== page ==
Psychological Events and Constructs: An Alliance with Smith
- 5 Downloads
The distinction between constructs and events is often overlooked in the sciences, as evidenced by a number of long-standing confusions of the former with the latter. The authors propose that the distinction between constructs and events is particularly important in the science of psychology, as psychological events have a number of unique characteristics that make this confusion more likely than is the case in other sciences. The nature of psychological events and the constructs derived from them are described in this article, along with the value of maintaining the distinction between them for the science of psychology and its relations with other sciences.
Unable to display preview. Download preview PDF.
- KANTOR, J. R. (1926). Principles of psychology (Vol. 2). Chicago: Principia Press.Google Scholar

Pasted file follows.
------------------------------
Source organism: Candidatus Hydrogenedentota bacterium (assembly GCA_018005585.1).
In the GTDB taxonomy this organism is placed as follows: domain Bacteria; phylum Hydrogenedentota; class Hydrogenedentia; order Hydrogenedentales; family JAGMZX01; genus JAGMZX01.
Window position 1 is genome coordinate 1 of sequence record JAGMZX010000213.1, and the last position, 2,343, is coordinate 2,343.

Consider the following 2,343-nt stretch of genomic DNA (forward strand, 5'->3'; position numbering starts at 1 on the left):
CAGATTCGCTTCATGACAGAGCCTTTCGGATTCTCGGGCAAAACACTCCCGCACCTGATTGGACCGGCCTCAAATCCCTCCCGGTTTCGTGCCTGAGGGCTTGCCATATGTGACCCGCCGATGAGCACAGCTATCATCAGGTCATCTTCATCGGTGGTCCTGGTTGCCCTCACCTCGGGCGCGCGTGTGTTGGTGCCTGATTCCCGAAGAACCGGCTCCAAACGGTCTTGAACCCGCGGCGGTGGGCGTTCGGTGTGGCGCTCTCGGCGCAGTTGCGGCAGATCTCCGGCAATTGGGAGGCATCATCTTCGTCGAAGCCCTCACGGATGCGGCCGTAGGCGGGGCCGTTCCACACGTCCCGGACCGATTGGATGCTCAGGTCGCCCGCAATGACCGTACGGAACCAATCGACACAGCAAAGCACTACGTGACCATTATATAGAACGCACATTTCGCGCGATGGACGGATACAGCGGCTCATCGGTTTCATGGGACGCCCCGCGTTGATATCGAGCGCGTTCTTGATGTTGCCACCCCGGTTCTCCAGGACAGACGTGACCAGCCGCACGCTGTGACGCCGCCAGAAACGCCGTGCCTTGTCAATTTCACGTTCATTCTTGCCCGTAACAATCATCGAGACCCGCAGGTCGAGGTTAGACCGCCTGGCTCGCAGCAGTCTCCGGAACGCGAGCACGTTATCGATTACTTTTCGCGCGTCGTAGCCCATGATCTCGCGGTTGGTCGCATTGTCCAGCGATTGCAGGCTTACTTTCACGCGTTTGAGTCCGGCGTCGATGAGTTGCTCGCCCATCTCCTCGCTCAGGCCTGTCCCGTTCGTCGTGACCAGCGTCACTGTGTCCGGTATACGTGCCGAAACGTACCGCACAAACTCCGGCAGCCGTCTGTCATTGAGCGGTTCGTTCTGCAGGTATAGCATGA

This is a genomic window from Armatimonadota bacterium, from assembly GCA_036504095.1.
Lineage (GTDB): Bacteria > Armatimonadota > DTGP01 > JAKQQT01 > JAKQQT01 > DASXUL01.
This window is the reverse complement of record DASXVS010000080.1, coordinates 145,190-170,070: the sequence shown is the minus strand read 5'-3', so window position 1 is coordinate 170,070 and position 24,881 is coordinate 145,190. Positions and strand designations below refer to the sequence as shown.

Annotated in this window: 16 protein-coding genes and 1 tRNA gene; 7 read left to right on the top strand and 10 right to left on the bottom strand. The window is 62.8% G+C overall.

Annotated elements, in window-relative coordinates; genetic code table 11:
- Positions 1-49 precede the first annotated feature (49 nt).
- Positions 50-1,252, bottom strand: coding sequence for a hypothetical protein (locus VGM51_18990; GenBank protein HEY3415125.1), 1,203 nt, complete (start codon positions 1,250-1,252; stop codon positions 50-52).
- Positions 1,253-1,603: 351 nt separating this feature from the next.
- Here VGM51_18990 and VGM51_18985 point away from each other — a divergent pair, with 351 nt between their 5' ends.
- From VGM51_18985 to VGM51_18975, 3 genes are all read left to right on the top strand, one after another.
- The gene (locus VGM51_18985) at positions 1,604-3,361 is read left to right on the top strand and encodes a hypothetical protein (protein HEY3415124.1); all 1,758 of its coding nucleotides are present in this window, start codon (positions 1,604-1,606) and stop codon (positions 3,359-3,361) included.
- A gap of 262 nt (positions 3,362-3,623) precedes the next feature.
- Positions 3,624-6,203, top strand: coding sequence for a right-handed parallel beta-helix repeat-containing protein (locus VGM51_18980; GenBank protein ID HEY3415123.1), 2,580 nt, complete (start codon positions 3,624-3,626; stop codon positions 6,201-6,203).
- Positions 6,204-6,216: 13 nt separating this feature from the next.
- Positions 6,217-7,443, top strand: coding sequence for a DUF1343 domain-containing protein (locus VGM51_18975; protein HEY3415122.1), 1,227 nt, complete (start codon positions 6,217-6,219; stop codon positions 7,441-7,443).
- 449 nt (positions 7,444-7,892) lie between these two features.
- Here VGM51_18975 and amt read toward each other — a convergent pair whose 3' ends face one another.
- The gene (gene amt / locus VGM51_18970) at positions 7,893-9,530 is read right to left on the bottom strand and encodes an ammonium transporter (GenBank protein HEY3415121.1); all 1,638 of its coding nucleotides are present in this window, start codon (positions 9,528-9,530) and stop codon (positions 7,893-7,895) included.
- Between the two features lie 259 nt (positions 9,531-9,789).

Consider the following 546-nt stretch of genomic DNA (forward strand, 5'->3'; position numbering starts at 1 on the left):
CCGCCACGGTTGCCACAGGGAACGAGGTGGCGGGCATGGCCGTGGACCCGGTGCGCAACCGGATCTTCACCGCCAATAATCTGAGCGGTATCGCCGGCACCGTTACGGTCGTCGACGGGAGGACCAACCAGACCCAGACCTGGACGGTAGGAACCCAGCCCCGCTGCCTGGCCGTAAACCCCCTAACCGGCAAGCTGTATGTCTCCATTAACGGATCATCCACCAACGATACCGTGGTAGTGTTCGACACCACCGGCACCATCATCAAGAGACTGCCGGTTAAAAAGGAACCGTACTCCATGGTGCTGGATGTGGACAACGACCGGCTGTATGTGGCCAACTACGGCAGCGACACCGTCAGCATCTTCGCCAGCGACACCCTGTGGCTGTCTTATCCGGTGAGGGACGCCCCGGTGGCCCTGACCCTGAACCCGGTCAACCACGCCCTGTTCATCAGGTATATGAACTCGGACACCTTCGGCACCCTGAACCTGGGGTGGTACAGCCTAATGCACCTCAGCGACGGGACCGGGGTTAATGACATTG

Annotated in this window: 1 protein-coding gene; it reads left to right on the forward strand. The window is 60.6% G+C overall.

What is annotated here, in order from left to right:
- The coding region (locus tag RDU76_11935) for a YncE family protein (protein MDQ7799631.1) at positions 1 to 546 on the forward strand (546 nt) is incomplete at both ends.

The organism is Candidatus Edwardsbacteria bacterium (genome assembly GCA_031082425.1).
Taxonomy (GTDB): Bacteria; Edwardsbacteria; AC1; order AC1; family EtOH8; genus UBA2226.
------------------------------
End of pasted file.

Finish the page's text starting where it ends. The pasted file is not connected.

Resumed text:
- KANTOR, J. R. (1950). Psychology and logic (Vol. 2). Chicago: Principia Press.Google Scholar
- KANTOR, J. R. (1953). The logic of modern science. Chicago: Principia Press.Google Scholar
- KANTOR, J. R. (1958). Interbehavioral psychology. Chicago: Principia Press.Google Scholar
- PARROTT, L. J. (1986). On the role of postulation in the analysis of inapparent events. In H. W. Reese & L. J. Parrott (Eds.), Behavior science: Philosophical, methodological, and empirical advances (pp. 35–60). Hillsdale, NJ: Erlbaum Associates.Google Scholar
- PARROTT, L. J. (1987). On the distinction between setting events and stimuli. Experimental Analysis of Human Behavior Bulletin, 5, 6–11.Google Scholar
- SKINNER, B. F. (1953). Science and human behavior. New York: MacMillan.Google Scholar
- SKINNER, B. F. (1969). Contingencies of reinforcement. Englewood Cliffs, NJ: Prentice Hall.Google Scholar
- SKINNER, B. F. (1971). Beyond freedom and dignity. New York: Knopf.Google Scholar
- SKINNER, B. F. (1974). About behaviorism. New York: Knopf.Google Scholar
- SMITH, N. W. (2007). Events and constructs. The Psychological Record, 57, 169–186.Google Scholar